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Joint Office of Energy and Transportation establishes new EV working group

The US Department of Energy (DOE) and US Department of Transportation (DOT) Joint Office of Energy and Transportation (Joint Office) announced the members of the Electric Vehicle Working Group (EVWG), a collection of EV industry experts and leaders who will help guide the widespread adoption of EVs across the country.

The EVWG, which will make recommendations directly to the secretaries of Energy and Transportation, includes experts with experience and knowledge across the entire EV ecosystem, including manufacturers of vehicles, components, and batteries; public utility representatives; local and regional elected officials; state energy planners; and labor officials representing transportation industry workers.

The committee also includes leadership from the US departments of Energy and Transportation, the US Environmental Protection Agency, the Council on Environmental Quality, the US General Services Administration, and the US Postal Service.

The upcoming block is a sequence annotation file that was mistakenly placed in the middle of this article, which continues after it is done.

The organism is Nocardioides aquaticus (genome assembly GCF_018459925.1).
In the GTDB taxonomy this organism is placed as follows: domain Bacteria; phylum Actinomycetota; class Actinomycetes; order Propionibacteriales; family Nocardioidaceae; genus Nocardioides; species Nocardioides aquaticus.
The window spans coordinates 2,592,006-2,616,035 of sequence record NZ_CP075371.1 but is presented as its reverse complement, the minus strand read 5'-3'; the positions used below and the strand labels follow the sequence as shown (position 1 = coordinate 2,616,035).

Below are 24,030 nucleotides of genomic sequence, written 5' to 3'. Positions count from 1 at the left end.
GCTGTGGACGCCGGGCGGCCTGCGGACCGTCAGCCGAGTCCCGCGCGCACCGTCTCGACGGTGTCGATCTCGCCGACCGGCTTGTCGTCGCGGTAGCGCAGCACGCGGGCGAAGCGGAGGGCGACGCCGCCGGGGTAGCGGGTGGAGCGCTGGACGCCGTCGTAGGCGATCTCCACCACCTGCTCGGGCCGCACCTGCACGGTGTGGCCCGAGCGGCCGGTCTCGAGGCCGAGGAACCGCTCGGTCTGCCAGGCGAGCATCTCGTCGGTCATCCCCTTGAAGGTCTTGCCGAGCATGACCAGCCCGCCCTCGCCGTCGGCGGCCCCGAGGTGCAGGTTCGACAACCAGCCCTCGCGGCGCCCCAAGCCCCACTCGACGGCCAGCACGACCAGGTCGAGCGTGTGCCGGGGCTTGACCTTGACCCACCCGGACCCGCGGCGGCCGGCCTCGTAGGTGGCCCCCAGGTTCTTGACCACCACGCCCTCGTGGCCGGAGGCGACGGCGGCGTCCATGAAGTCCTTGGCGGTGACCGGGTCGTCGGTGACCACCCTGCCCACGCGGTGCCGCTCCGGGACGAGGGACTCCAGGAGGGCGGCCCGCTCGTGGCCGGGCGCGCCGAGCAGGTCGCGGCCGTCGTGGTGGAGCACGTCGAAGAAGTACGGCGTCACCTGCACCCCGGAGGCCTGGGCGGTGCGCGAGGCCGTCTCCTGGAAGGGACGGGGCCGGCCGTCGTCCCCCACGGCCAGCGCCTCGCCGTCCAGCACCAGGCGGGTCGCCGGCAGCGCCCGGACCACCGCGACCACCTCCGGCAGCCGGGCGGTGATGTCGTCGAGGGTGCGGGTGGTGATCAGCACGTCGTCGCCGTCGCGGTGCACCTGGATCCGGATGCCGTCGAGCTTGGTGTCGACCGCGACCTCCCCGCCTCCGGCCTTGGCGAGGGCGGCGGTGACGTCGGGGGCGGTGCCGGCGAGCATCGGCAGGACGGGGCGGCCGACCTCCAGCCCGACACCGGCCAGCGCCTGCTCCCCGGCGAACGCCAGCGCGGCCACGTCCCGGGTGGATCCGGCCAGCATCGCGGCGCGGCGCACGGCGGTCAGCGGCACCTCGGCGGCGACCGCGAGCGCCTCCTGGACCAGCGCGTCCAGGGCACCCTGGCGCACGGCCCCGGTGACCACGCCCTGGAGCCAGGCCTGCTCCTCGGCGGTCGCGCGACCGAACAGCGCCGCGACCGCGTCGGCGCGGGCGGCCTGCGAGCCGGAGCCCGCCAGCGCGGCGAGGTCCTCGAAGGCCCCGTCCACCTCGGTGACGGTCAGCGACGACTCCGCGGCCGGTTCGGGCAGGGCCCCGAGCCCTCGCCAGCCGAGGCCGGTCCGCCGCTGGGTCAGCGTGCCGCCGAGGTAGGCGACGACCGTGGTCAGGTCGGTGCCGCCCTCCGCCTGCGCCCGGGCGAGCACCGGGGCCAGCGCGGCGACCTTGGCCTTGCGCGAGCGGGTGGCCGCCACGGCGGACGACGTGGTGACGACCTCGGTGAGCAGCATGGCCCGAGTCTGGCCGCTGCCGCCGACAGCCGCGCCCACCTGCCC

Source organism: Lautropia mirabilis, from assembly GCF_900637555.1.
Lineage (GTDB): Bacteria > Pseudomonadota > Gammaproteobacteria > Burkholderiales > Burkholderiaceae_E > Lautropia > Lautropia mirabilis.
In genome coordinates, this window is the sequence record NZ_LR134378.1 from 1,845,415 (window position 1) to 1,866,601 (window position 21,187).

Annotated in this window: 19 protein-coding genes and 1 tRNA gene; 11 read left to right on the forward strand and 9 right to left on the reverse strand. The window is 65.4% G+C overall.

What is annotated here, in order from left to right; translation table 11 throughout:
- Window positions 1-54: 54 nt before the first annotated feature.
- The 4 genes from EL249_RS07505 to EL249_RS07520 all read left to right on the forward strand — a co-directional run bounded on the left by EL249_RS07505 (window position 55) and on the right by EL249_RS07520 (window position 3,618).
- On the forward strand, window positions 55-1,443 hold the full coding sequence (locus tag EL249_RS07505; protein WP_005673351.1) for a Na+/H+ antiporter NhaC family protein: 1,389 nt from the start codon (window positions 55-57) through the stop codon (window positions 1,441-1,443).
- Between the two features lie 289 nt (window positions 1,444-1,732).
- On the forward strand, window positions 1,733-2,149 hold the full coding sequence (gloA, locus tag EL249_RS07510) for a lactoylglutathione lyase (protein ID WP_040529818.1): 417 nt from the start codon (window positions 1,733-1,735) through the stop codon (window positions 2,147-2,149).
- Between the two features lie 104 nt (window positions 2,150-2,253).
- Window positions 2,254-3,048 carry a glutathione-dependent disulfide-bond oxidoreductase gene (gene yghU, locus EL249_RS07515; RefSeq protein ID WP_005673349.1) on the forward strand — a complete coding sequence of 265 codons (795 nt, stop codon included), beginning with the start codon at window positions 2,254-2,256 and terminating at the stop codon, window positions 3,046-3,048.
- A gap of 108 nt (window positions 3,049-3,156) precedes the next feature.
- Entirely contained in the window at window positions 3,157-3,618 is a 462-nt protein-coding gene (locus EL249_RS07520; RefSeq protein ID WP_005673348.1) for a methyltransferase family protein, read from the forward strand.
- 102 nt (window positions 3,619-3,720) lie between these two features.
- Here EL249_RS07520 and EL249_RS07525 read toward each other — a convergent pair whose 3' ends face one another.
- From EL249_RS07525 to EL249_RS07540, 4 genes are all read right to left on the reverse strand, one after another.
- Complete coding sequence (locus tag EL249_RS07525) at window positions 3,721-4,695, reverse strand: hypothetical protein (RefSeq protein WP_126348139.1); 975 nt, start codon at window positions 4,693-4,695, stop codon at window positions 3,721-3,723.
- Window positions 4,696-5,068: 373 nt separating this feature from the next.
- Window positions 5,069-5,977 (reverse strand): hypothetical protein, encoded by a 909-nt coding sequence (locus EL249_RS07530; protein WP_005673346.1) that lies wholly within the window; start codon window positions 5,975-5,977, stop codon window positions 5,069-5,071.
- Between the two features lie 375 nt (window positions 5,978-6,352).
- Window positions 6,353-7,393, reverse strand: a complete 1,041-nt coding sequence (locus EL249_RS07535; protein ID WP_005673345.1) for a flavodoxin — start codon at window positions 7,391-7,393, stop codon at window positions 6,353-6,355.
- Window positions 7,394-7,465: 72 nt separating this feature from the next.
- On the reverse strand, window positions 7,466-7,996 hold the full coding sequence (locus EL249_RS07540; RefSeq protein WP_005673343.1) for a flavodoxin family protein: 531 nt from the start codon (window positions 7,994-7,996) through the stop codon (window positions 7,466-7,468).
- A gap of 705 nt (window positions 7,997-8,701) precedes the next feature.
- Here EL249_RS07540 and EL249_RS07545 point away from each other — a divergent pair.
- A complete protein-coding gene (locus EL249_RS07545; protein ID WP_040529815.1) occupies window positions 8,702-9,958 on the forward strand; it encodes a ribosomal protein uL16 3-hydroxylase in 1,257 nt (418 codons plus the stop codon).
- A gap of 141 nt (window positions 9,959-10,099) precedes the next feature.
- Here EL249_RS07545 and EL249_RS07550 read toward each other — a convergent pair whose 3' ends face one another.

Areas of focus for the group will include facilitating the adoption of electric vehicles among low- and moderate-income individuals and underserved communities; assessing the costs of vehicle and EV battery manufacturing and shortages of raw materials for batteries; identifying charging infrastructure, grid capacity, and EV cybersecurity needs; addressing grid capacity and integration; and identifying charging infrastructure regulatory issues.

New plug-in EV sales have reached nearly 10% of the US light-duty market as of early 2023, with more than 3.4 million vehicles sold since 2010. Nearly 100 different EV models are already available in the US market—including sedans, SUVs, trucks, vans, and sports cars—with many more expected in coming years.

The Joint Office was created through the Bipartisan Infrastructure Law (BIL) to facilitate collaboration between the US Department of Energy and the U.S. Department of Transportation in their efforts to deploy a national network of electric vehicle chargers, zero-emission fueling infrastructure, and zero-emission transit and school buses.


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